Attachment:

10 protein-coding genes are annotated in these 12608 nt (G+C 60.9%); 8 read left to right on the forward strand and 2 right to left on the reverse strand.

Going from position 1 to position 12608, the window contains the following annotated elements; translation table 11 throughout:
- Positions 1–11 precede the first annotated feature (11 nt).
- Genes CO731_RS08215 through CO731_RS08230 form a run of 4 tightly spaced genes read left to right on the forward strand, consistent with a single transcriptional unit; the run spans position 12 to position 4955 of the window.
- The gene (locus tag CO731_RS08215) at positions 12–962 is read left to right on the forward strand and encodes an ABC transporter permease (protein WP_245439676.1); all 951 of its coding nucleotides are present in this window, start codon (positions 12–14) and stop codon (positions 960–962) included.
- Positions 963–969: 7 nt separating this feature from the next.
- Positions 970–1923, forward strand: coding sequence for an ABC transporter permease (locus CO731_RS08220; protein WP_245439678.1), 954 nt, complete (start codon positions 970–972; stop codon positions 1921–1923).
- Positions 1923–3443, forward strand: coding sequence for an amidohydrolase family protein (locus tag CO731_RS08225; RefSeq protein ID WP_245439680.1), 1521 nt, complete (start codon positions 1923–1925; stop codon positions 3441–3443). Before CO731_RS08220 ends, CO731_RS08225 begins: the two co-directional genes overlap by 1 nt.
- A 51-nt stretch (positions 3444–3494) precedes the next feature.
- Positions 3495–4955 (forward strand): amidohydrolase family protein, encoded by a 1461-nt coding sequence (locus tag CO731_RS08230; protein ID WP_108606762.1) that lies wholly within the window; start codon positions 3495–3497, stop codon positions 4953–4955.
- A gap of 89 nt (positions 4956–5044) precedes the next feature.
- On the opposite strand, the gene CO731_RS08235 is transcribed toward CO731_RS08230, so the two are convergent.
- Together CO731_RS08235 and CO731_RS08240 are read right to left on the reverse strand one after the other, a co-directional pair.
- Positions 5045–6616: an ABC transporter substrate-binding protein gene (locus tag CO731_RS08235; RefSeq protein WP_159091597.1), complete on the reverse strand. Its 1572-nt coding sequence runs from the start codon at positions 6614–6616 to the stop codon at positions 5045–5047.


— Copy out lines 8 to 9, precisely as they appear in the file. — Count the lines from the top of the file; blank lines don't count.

- Positions 1923–3443, forward strand: coding sequence for an amidohydrolase family protein (locus tag CO731_RS08225; RefSeq protein ID WP_245439680.1), 1521 nt, complete (start codon positions 1923–1925; stop codon positions 3441–3443). Before CO731_RS08220 ends, CO731_RS08225 begins: the two co-directional genes overlap by 1 nt.
- A 51-nt stretch (positions 3444–3494) precedes the next feature.